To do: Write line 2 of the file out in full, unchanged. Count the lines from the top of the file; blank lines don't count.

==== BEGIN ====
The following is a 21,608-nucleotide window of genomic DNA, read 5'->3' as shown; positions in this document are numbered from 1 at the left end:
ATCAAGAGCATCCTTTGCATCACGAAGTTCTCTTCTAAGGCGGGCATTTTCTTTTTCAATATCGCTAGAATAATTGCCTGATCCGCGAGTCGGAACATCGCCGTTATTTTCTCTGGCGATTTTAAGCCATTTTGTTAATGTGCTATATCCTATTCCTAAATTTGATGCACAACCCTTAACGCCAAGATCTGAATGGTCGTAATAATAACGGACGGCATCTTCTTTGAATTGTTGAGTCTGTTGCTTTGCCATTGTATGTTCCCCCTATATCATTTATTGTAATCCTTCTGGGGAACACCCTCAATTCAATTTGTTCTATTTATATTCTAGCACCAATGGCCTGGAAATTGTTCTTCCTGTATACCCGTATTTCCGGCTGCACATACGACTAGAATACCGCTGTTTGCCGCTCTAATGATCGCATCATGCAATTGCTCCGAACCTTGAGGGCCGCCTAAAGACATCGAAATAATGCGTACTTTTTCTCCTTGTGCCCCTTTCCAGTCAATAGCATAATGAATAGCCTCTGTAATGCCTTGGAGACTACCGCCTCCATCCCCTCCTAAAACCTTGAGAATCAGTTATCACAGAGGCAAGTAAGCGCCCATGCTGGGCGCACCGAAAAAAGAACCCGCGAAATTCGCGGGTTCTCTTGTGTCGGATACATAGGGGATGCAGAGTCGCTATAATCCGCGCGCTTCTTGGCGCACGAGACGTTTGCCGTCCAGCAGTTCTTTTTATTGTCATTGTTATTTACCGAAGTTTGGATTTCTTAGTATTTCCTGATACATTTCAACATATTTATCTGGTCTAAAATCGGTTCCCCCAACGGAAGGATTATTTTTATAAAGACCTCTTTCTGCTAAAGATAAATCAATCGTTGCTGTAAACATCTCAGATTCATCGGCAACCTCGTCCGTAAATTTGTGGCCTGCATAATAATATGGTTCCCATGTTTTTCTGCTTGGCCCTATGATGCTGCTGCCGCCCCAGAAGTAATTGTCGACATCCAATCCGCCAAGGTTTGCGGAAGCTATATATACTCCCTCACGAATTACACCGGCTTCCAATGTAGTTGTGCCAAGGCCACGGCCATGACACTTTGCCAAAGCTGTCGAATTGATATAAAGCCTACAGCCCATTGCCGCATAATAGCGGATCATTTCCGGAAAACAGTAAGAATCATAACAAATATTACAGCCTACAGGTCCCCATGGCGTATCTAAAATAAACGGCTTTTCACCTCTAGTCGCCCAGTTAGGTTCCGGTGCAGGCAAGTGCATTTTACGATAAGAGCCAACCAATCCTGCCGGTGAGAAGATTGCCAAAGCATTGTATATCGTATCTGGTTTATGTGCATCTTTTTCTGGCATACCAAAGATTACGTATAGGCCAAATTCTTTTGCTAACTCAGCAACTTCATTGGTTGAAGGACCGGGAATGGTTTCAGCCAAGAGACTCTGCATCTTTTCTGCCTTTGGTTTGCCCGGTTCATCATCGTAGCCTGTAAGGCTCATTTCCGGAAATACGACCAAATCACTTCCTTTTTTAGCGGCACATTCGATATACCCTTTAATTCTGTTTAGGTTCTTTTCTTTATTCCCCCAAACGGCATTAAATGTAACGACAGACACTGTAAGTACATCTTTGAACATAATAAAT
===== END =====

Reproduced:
ATCAAGAGCATCCTTTGCATCACGAAGTTCTCTTCTAAGGCGGGCATTTTCTTTTTCAATATCGCTAGAATAATTGCCTGATCCGCGAGTCGGAACATCGCCGTTATTTTCTCTGGCGATTTTAAGCCATTTTGTTAATGTGCTATATCCTATTCCTAAATTTGATGCACAACCCTTAACGCCAAGATCTGAATGGTCGTAATAATAACGGACGGCATCTTCTTTGAATTGTTGAGTCTGTTGCTTTGCCATTGTATGTTCCCCCTATATCATTTATTGTAATCCTTCTGGGGAACACCCTCAATTCAATTTGTTCTATTTATATTCTAGCACCAATGGCCTGGAAATTGTTCTTCCTGTATACCCGTATTTCCGGCTGCACATACGACTAGAATACCGCTGTTTGCCGCTCTAATGATCGCATCATGCAATTGCTCCGAACCTTGAGGGCCGCCTAAAGACATCGAAATAATGCGTACTTTTTCTCCTTGTGCCCCTTTCCAGTCAATAGCATAATGAATAGCCTCTGTAATGCCTTGGAGACTACCGCCTCCATCCCCTCCTAAAACCTTGAGAATCAGTTATCACAGAGGCAAGTAAGCGCCCATGCTGGGCGCACCGAAAAAAGAACCCGCGAAATTCGCGGGTTCTCTTGTGTCGGATACATAGGGGATGCAGAGTCGCTATAATCCGCGCGCTTCTTGGCGCACGAGACGTTTGCCGTCCAGCAGTTCTTTTTATTGTCATTGTTATTTACCGAAGTTTGGATTTCTTAGTATTTCCTGATACATTTCAACATATTTATCTGGTCTAAAATCGGTTCCCCCAACGGAAGGATTATTTTTATAAAGACCTCTTTCTGCTAAAGATAAATCAATCGTTGCTGTAAACATCTCAGATTCATCGGCAACCTCGTCCGTAAATTTGTGGCCTGCATAATAATATGGTTCCCATGTTTTTCTGCTTGGCCCTATGATGCTGCTGCCGCCCCAGAAGTAATTGTCGACATCCAATCCGCCAAGGTTTGCGGAAGCTATATATACTCCCTCACGAATTACACCGGCTTCCAATGTAGTTGTGCCAAGGCCACGGCCATGACACTTTGCCAAAGCTGTCGAATTGATATAAAGCCTACAGCCCATTGCCGCATAATAGCGGATCATTTCCGGAAAACAGTAAGAATCATAACAAATATTACAGCCTACAGGTCCCCATGGCGTATCTAAAATAAACGGCTTTTCACCTCTAGTCGCCCAGTTAGGTTCCGGTGCAGGCAAGTGCATTTTACGATAAGAGCCAACCAATCCTGCCGGTGAGAAGATTGCCAAAGCATTGTATATCGTATCTGGTTTATGTGCATCTTTTTCTGGCATACCAAAGATTACGTATAGGCCAAATTCTTTTGCTAACTCAGCAACTTCATTGGTTGAAGGACCGGGAATGGTTTCAGCCAAGAGACTCTGCATCTTTTCTGCCTTTGGTTTGCCCGGTTCATCATCGTAGCCTGTAAGGCTCATTTCCGGAAATACGACCAAATCACTTCCTTTTTTAGCGGCACATTCGATATACCCTTTAATTCTGTTTAGGTTCTTTTCTTTATTCCCCCAAACGGCATTAAATGTAACGACAGACACTGTAAGTACATCTTTGAACATAATAAAT